– Few pinches of sea salt
– 3 large brown eggs
– 2 tablespoons of vegan (or regular) butter
– 2 cups of Almond milk
– extra virgin olive oil spray

Mortadella & Cheese Crepes

What I do is split the 12 crepes and make half savory crepes, and half sweet crepes. The first batch of 6 crepes, I start with the savory filled crepe of mortadella (Italian bologna) combined with diced tomatoes, mushrooms, and shredded cheese. Mortadella is basically a fancier bologna that has become quite popular. It’s made from finely ground, cured pork and flavored with spices and includes whole peppercorns, myrtle berries and slices of pistachios. It’s certainly not the bologna I grew up with back in the day.

For dairy sensitivity, Daiya mozzarella shreds are fantastic. Otherwise go with a nice blend of mozzarella and cheddar shredded cheese.

Savory ingredients
Savory ingredients

Heat up the skillet and make savory crepes
Make one crepe at a time and fill with a large tablespoon of each type of savory ingredient. Then fold over the crepe to cover the filling, using the large spatula. A minute on each side (carefully flip over the closed crepe).

Serve up the crepes on a platter, and dig in.

Savory crepes served
Savory crepes ready to eat

Savory Filling Ingredients

– 1/2 cup of diced tomatoes
– 3/4 cup of shredded (vegan) cheese
– 1/2 cup of sliced mushrooms
– 3-4 slices of Mortadella (Italian bologna) or ham. Diced up.
– 1/4 tsp Herbs de provence

Confetti Fruit Crepes

You can then use the remaining crepes to make sweet fruity versions, which the kids (or the kids at heart) will love.

Prep fresh bananas, strawberries and blueberries for the filling
Slice up the bananas and strawberries. Place them in a bowl along with the fresh blueberries. Sprinkle the fruit with cinnamon.

Heat up the skillet to make the fruit-filled crepes
Heat up the skillet at a medium temperature and place a generous tablespoon of each type of sliced fruit. Add more to your liking, and then fold over the crepe. Heat both sides of the folded crepe for about a minute.

Place the finished crepe on a serving plate and get ready to adorn with the funfetti part.

Melt dark chocolate down in a bowl
In a microwave safe bowl, you can melt down 70-80% dark chocolate (or bittersweet baking chocolate chips). Microwave on high for 1 minute when you’re actually ready to use the chocolate. Stir the chocolate with a spoon before you drizzle over each of the folded crepes. You can do zig-zags of melted chocolate over the folded crepe.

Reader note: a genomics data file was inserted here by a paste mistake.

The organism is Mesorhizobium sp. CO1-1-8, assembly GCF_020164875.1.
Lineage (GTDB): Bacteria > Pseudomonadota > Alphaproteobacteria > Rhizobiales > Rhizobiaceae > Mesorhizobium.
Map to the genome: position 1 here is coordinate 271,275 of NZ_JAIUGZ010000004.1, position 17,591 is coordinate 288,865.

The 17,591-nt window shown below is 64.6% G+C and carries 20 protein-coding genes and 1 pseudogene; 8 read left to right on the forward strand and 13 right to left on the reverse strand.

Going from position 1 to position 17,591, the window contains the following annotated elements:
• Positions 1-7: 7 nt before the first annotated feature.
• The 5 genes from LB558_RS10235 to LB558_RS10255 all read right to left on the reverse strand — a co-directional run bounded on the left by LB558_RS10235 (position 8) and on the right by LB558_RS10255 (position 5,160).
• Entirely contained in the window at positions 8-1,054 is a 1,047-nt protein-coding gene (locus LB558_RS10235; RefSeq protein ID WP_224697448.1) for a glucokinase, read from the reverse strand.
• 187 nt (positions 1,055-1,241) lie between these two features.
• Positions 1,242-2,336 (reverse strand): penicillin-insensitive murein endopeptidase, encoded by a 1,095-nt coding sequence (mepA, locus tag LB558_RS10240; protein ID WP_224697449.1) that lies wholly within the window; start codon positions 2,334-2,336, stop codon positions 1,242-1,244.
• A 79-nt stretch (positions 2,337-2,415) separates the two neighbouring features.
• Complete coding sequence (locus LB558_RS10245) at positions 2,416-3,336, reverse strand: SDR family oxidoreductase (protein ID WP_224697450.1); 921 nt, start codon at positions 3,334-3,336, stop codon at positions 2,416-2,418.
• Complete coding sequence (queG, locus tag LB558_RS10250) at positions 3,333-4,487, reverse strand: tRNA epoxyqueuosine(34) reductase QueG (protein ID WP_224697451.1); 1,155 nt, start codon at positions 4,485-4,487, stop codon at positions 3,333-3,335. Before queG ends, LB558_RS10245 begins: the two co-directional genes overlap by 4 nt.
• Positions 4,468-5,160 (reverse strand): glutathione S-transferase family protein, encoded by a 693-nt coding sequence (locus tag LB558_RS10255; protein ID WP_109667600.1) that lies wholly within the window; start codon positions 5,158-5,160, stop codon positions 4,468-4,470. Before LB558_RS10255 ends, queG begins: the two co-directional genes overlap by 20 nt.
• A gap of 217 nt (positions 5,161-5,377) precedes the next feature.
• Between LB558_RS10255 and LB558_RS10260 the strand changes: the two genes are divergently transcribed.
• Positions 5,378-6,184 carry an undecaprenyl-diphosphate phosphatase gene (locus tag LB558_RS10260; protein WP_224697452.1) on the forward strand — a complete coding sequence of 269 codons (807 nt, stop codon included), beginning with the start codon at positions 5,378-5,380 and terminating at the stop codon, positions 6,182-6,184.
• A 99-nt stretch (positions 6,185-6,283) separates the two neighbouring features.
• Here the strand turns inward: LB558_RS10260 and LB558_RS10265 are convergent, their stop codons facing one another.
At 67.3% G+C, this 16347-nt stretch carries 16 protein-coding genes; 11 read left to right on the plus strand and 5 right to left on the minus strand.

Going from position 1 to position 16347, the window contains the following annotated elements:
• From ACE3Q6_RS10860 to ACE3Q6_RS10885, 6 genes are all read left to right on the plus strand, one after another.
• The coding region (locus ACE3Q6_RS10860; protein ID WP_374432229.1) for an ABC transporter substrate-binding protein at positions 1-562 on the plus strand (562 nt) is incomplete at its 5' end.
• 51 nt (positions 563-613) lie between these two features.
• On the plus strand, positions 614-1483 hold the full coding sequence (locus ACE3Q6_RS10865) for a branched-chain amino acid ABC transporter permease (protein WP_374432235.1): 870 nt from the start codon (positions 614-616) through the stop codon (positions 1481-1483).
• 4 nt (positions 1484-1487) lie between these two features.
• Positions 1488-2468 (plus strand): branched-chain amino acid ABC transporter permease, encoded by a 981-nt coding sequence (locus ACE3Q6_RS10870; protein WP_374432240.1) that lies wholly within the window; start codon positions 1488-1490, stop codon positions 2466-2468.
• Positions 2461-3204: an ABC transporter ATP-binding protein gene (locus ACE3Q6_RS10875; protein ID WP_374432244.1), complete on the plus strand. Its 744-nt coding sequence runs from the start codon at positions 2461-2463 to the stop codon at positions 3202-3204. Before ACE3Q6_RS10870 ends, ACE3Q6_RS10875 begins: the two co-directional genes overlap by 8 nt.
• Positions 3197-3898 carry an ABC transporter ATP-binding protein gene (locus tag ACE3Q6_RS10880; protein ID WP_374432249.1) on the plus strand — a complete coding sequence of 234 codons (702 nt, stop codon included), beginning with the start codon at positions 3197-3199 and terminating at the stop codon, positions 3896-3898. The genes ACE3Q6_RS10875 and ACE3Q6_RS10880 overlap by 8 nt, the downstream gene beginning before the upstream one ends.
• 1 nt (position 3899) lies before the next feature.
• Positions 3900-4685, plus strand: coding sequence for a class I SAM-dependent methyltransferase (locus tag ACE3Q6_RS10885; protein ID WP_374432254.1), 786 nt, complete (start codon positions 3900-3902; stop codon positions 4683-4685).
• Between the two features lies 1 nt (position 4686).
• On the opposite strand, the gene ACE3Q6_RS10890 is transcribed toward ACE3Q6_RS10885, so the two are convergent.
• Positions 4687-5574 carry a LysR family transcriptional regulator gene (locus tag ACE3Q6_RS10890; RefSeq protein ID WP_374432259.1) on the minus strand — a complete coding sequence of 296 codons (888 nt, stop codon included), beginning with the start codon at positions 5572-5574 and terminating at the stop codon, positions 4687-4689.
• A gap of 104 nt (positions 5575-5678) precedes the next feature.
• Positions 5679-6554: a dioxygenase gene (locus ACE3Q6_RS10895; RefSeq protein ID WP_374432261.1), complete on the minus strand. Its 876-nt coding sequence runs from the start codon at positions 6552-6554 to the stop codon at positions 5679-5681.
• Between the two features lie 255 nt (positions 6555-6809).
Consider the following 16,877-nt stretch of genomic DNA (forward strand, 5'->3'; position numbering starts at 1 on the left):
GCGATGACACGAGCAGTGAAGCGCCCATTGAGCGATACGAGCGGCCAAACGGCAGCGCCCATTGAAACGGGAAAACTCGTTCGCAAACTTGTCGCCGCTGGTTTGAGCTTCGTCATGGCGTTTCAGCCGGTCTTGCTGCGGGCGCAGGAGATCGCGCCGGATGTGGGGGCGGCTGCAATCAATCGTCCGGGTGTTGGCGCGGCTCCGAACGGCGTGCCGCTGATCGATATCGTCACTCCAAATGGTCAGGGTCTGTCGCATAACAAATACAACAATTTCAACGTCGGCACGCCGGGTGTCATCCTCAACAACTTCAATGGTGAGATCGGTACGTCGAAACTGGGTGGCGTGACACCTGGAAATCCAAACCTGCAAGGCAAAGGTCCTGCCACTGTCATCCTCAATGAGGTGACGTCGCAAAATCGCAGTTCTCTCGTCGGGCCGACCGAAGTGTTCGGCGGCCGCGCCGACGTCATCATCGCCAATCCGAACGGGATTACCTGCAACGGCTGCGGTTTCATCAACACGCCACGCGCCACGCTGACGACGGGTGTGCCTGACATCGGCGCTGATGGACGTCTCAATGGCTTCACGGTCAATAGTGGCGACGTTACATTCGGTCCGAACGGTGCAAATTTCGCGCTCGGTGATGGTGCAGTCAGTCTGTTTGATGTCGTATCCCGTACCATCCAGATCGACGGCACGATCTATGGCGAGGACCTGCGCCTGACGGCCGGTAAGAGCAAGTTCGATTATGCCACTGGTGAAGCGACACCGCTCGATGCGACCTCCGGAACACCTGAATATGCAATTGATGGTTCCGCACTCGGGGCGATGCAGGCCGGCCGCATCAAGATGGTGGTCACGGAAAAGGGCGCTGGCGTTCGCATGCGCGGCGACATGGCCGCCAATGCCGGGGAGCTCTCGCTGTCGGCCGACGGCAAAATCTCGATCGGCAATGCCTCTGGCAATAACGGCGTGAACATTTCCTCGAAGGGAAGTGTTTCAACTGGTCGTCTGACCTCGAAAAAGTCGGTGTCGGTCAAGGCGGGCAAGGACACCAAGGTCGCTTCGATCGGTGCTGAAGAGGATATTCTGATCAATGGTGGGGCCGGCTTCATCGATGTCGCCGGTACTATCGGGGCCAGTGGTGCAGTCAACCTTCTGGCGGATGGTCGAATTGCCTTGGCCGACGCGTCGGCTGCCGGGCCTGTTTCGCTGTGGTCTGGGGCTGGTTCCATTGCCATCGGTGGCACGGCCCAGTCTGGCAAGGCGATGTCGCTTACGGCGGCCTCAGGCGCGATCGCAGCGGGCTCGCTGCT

Top off the fruit-filled crepes with rainbow sprinkles
On each crepe, drizzle the melted dark chocolate using a table spoon. Then optionally add non-dairy (or regular) whip cream. You can add sprinkles at the top and then serve it up on a dish.

Confetti Fruit Filling Ingredients

– 1-2 large bananas (sliced)
– 1/2 cup of strawberries (stems removed, sliced)
– 1/2 cup of blueberries
– 1/2 tsp cinnamon
– 1/4 cup of dark chocolate (70% cacao+) melted down
– Rainbow sprinkles (confetti effect)
– Non-dairy whip cream (optional)

Funfetti Crepe
Crêpes with a funfetti soul

Enjoy a fun new breakfast tradition. For a healthier sweet crepe version, you can tweak and adjust the toppings.  Enjoy and bon appétit!

English Comfort: Boiled Eggs & Soldiers

Healthy-ish Breakfast Comfort Food

Earlier in the week, my hubs and I lamented over England’s loss to Croatia in the World Cup semi-final. Instead of drowning our sorrows in the decidedly unhealthy chip butty (sandwich stuffed with fries), we opted for a healthy-ish British comfort food — boiled eggs and soldiers.

The important part is getting the boiled eggs just right so that you end up with gooey, runny yolk perfect for dipping soldiers (sliced toasts). As I typically boil 6 eggs (2 per person), the boiling time of large brown eggs clocks in at 6 minutes. If the eggs are left too long in the boiling water, they go hard. It’s best to be precise in timing your boiled eggs to get dippy yolk.

In scouring recipes online, I’ve seen a range of 5-7 minutes for boiling time depending on the number and size of eggs. Trial and error may be a factor in getting the eggs the way you want them.

Alternative to boiling eggs in a saucepan

One of the genius inventions that has helped us perfect the boiled egg is an Amazon best seller called the Dash Rapid Egg Cooker, which is currently available for $19.99 ($29.99 list price).

Behold the 6-egg capacity egg cooker